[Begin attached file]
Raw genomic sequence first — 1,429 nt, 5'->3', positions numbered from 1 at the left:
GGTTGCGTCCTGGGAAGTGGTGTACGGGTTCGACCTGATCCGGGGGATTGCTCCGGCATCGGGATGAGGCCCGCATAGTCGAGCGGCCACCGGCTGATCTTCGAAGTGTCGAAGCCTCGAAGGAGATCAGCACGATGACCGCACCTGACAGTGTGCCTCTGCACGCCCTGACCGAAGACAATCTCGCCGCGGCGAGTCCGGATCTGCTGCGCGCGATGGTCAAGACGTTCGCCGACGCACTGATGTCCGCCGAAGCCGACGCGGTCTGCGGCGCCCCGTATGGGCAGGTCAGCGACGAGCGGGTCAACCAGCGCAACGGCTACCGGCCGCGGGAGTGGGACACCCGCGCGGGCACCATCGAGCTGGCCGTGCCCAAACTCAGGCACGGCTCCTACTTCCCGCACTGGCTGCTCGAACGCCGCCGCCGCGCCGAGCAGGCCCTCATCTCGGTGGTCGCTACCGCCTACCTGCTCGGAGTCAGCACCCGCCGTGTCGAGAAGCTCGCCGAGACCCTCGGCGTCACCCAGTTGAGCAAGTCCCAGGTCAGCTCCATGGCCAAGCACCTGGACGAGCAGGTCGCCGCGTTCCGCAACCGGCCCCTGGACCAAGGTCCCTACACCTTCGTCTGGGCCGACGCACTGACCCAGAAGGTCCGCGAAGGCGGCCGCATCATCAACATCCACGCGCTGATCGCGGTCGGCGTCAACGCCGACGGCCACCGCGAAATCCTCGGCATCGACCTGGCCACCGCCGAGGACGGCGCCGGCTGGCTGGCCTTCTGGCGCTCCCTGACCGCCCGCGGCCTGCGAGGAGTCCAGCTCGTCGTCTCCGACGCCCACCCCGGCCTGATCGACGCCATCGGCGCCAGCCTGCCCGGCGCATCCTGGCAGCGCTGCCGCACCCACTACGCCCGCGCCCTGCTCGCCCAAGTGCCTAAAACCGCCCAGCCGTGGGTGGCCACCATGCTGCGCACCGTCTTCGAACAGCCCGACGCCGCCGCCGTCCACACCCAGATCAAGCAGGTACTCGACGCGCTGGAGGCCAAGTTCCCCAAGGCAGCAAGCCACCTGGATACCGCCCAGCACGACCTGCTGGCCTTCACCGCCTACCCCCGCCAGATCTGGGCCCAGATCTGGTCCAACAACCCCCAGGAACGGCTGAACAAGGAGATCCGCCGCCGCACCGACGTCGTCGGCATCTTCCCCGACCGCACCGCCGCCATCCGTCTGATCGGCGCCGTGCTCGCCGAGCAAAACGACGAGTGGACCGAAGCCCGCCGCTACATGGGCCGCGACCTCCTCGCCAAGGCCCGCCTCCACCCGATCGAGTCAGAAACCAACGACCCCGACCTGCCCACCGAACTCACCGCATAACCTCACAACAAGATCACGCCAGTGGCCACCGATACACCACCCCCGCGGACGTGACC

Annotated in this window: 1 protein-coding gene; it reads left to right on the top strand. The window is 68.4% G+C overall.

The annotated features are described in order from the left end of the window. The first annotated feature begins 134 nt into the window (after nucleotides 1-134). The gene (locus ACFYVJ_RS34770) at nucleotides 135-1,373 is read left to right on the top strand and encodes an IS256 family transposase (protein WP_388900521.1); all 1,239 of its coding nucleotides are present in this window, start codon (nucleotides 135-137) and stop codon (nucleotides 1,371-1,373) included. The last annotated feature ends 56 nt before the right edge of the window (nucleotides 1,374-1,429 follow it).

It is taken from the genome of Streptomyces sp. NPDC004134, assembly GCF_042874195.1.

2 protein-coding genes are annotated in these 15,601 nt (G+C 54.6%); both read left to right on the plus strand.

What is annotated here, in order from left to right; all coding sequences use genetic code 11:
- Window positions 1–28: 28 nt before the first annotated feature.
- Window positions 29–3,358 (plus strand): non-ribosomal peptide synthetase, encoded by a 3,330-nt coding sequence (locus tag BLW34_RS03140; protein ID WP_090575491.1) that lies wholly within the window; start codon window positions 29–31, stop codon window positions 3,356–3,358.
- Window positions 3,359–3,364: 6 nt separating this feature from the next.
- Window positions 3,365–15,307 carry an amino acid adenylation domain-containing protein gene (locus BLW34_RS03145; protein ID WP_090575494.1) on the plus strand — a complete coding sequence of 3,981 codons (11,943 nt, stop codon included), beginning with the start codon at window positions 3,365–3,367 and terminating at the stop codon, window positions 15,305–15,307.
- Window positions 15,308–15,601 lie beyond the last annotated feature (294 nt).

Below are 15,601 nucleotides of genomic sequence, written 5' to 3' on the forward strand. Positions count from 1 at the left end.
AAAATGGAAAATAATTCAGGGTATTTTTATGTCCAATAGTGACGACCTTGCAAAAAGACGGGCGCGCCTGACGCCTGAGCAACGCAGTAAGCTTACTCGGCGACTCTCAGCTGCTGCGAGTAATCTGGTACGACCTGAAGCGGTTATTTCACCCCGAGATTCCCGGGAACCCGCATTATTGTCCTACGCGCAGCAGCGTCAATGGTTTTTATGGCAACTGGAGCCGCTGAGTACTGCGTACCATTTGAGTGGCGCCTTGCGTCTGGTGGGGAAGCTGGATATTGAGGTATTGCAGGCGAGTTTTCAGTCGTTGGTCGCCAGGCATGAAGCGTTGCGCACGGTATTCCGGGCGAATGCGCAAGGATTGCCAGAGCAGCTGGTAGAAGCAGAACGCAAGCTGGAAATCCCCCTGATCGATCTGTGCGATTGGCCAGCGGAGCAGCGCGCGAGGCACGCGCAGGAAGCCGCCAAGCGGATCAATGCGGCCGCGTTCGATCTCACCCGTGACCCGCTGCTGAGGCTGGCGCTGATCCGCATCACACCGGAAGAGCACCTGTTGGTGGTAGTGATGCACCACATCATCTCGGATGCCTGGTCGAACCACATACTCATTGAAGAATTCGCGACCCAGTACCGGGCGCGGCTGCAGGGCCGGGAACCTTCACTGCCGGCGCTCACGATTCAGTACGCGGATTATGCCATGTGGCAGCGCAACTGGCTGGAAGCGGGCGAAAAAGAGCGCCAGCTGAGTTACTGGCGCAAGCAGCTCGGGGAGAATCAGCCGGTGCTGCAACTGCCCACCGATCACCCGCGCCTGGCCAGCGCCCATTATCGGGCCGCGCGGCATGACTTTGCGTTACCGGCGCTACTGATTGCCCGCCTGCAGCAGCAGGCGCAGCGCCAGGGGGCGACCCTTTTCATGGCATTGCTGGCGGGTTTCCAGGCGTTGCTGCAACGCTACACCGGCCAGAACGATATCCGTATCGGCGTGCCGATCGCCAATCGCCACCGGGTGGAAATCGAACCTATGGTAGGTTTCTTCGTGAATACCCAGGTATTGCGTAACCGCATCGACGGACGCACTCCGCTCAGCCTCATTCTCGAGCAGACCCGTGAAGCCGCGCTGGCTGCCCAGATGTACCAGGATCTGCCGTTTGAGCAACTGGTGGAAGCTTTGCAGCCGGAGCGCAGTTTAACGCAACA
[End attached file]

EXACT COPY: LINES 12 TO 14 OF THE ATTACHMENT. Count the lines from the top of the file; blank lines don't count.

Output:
- Window positions 15,308–15,601 lie beyond the last annotated feature (294 nt).

Below are 15,601 nucleotides of genomic sequence, written 5' to 3' on the forward strand. Positions count from 1 at the left end.
AAAATGGAAAATAATTCAGGGTATTTTTATGTCCAATAGTGACGACCTTGCAAAAAGACGGGCGCGCCTGACGCCTGAGCAACGCAGTAAGCTTACTCGGCGACTCTCAGCTGCTGCGAGTAATCTGGTACGACCTGAAGCGGTTATTTCACCCCGAGATTCCCGGGAACCCGCATTATTGTCCTACGCGCAGCAGCGTCAATGGTTTTTATGGCAACTGGAGCCGCTGAGTACTGCGTACCATTTGAGTGGCGCCTTGCGTCTGGTGGGGAAGCTGGATATTGAGGTATTGCAGGCGAGTTTTCAGTCGTTGGTCGCCAGGCATGAAGCGTTGCGCACGGTATTCCGGGCGAATGCGCAAGGATTGCCAGAGCAGCTGGTAGAAGCAGAACGCAAGCTGGAAATCCCCCTGATCGATCTGTGCGATTGGCCAGCGGAGCAGCGCGCGAGGCACGCGCAGGAAGCCGCCAAGCGGATCAATGCGGCCGCGTTCGATCTCACCCGTGACCCGCTGCTGAGGCTGGCGCTGATCCGCATCACACCGGAAGAGCACCTGTTGGTGGTAGTGATGCACCACATCATCTCGGATGCCTGGTCGAACCACATACTCATTGAAGAATTCGCGACCCAGTACCGGGCGCGGCTGCAGGGCCGGGAACCTTCACTGCCGGCGCTCACGATTCAGTACGCGGATTATGCCATGTGGCAGCGCAACTGGCTGGAAGCGGGCGAAAAAGAGCGCCAGCTGAGTTACTGGCGCAAGCAGCTCGGGGAGAATCAGCCGGTGCTGCAACTGCCCACCGATCACCCGCGCCTGGCCAGCGCCCATTATCGGGCCGCGCGGCATGACTTTGCGTTACCGGCGCTACTGATTGCCCGCCTGCAGCAGCAGGCGCAGCGCCAGGGGGCGACCCTTTTCATGGCATTGCTGGCGGGTTTCCAGGCGTTGCTGCAACGCTACACCGGCCAGAACGATATCCGTATCGGCGTGCCGATCGCCAATCGCCACCGGGTGGAAATCGAACCTATGGTAGGTTTCTTCGTGAATACCCAGGTATTGCGTAACCGCATCGACGGACGCACTCCGCTCAGCCTCATTCTCGAGCAGACCCGTGAAGCCGCGCTGGCTGCCCAGATGTACCAGGATCTGCCGTTTGAGCAACTGGTGGAAGCTTTGCAGCCGGAGCGCAGTTTAACGCAACA